• They’re produced in in regions where rapid cell division occurs- e.g. root apices, developing shoot buds, young fruits etc.
  • They produce new leaves, chloroplasts in leaves and growth of shoot.
  • They promote nutrient mobilisation to delay leaf senescence
  • Cytokinins help overcome the apical dominance.
  • Apical dominance: In most higher plants, the growing apical bud inhibits the growth of the lateral (axillary) buds. Therefore, in plantations, hedge-making- shoot tips are remoted (decapitation) to make lateral buds grow.

Ethylene

  • Ethylene is a simple gaseous Plant growth regulators (PGRs)
  • It is synthesized in tissues undergoing senescence and ripening fruits
  • In leaves and flowers, Ethylene promotes following
    • Senescence: process of growing older and showing the effects of increasing age
    • Abscission: Shedding of flowers, leaves and fruit.
    • respiratory climactic: Ethylene enhances the respiration rate during ripening of the fruits. Thus helps in fruit ripening.
  • Ethylene breaks seed and bud dormancy, peanut seeds germination, potato tubers’ sprouting,
  • Ethylene promotes elongation in deep water rice plants so leaves can remain above water.
  • Ethylene also promotes root hair growth to increase absorption surface
  • Ethylene is used to synchronise fruit-set in pineapples and flowering in mango

    Since ethylene regulates so many physiological processes, it is one of the most widely used PGR in agriculture

Ethephon

  • Ethephon is most widely used source of Ethylene. It is an aqueous solution is readily absorbed and transported within the plant and releases ethylene slowly.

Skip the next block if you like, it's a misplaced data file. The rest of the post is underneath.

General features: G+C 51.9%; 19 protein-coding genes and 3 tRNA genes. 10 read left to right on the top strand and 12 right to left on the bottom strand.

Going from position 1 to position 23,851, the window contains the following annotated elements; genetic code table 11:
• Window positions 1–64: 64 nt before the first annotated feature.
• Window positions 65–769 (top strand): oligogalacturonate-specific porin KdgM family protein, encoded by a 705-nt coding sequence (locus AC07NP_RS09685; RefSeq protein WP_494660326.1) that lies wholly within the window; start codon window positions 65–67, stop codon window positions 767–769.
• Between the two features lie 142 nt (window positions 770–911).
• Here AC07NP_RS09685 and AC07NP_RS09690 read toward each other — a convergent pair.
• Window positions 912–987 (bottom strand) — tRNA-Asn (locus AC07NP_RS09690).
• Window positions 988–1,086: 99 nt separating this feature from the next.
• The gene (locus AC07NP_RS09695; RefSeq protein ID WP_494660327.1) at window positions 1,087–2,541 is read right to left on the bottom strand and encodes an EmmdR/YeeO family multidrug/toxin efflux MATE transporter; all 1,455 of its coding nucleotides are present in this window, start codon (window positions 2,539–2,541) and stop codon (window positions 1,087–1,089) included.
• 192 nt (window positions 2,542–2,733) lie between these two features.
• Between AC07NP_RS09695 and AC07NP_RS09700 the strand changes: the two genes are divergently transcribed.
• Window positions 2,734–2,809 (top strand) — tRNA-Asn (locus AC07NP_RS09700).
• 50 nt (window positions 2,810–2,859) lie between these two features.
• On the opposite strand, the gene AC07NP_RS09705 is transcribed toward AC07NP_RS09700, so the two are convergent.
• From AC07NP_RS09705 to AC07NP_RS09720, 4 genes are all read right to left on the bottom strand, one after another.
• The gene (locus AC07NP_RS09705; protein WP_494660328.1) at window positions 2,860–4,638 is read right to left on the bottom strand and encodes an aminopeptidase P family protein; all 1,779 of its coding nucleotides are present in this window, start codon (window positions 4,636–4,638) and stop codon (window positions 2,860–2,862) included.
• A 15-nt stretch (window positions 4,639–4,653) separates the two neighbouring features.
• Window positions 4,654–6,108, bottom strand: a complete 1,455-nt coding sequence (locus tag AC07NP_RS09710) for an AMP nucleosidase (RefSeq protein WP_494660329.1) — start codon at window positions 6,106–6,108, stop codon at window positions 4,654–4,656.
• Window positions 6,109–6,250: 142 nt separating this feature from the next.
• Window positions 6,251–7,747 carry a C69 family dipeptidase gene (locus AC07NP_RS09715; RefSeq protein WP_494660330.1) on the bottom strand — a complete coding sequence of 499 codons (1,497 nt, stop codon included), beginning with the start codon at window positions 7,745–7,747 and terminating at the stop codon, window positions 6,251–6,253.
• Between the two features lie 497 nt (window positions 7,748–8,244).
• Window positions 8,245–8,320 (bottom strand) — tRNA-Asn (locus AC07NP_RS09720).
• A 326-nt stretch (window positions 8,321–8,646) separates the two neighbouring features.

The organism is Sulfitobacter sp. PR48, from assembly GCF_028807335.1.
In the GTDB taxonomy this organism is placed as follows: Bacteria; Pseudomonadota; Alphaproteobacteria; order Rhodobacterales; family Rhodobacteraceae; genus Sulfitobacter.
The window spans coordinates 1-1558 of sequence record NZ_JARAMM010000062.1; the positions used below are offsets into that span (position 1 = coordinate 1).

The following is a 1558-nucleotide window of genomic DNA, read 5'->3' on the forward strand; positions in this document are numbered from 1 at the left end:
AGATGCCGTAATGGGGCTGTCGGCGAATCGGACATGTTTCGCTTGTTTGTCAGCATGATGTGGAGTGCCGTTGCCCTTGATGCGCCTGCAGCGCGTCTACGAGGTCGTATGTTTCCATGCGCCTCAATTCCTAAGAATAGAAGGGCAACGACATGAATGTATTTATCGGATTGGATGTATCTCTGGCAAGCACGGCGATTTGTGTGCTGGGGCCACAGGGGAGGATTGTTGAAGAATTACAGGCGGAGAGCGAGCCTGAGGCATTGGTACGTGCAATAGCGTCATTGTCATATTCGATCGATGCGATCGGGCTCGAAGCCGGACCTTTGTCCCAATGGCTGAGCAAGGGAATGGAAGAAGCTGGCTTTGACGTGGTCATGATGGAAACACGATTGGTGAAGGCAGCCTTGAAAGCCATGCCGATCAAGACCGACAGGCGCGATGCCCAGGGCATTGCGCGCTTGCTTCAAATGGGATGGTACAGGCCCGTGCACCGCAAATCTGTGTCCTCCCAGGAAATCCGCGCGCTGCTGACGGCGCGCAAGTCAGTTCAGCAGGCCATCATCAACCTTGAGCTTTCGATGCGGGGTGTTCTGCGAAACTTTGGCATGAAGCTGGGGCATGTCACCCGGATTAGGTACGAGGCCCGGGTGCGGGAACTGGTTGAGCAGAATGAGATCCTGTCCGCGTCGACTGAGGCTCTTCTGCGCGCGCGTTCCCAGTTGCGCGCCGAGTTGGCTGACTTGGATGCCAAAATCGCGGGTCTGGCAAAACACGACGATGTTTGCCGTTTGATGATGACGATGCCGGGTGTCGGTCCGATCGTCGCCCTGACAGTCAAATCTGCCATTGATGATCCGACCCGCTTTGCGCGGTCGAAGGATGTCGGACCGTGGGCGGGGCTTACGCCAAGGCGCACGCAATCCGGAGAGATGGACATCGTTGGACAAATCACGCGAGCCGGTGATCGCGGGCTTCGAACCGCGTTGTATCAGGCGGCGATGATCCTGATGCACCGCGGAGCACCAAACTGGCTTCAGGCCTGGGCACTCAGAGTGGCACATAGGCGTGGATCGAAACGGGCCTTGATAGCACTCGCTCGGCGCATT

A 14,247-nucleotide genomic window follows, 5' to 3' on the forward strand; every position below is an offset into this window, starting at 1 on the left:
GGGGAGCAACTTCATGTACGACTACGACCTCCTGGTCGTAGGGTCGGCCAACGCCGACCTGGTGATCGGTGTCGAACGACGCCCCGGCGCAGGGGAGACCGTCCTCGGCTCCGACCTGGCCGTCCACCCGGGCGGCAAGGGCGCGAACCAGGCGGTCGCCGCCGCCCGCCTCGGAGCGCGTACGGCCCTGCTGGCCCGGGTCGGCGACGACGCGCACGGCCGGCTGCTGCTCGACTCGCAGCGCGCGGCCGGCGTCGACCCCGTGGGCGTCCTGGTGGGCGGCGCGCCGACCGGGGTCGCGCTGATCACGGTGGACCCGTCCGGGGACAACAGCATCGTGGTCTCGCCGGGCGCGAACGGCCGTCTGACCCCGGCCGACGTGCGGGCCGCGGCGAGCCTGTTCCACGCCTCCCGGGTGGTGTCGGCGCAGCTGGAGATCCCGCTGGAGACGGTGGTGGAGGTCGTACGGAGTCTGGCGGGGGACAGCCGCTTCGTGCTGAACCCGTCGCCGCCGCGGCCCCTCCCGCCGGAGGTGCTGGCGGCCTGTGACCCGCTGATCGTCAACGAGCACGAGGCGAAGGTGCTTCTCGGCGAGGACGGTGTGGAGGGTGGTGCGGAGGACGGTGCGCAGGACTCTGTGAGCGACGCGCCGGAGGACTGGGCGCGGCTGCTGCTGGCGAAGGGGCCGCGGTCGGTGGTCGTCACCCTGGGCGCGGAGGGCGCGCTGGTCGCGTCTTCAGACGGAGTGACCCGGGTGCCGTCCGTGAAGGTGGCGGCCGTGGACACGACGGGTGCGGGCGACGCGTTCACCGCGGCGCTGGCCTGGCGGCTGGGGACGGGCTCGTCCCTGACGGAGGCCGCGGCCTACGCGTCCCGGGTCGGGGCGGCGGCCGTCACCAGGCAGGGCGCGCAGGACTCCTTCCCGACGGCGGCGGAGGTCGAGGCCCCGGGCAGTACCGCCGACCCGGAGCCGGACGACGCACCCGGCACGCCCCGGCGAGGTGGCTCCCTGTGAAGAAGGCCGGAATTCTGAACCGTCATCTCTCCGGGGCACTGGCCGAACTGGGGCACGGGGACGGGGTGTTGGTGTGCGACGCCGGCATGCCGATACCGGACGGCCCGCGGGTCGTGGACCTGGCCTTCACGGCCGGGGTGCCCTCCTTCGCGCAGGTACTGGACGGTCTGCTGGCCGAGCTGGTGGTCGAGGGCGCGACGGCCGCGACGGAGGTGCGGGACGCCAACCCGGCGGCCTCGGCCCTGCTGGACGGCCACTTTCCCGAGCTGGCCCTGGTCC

• Ethephon hastens fruit ripening in tomatoes and apples and accelerates abscission in flowers and fruits (thinning of cotton, cherry, walnut). It promotes female flowers in cucumbers thereby increasing the yield.

Abscisic acid (ABA)

  • It acts as a general plant growth inhibitor, metabolism inhibitor, seed germination inhibitor.
  • ABA induces dormancy, helps seeds to withstand desiccation.
  • Assertion: Abscisic acid is also known as stress hormone. Correct Reason:  It increases the tolerance of plants to various kinds of stresses.

Essential elements

  • weathering and breakdown of rocks=> essential minerals => root=> xylem tissue=> plant
  • Thus, Most of the essential minerals are derived from the rock minerals. Therefore, plant nutrition is called “mineral nutrition”.
  • 60+ elements found in different plants- including gold, selenium and even radioactive strontium (if plant growing in nuke site)
  • So, the question is- how can we know if given element is essential for plant or not?

Well, Essential elements have 3 characteristics:

  • If they’re absent, plant will not complete its lifecycle.
  • They’re not replaceable by other elements.
  • They’re directly involved in plant-metabolism.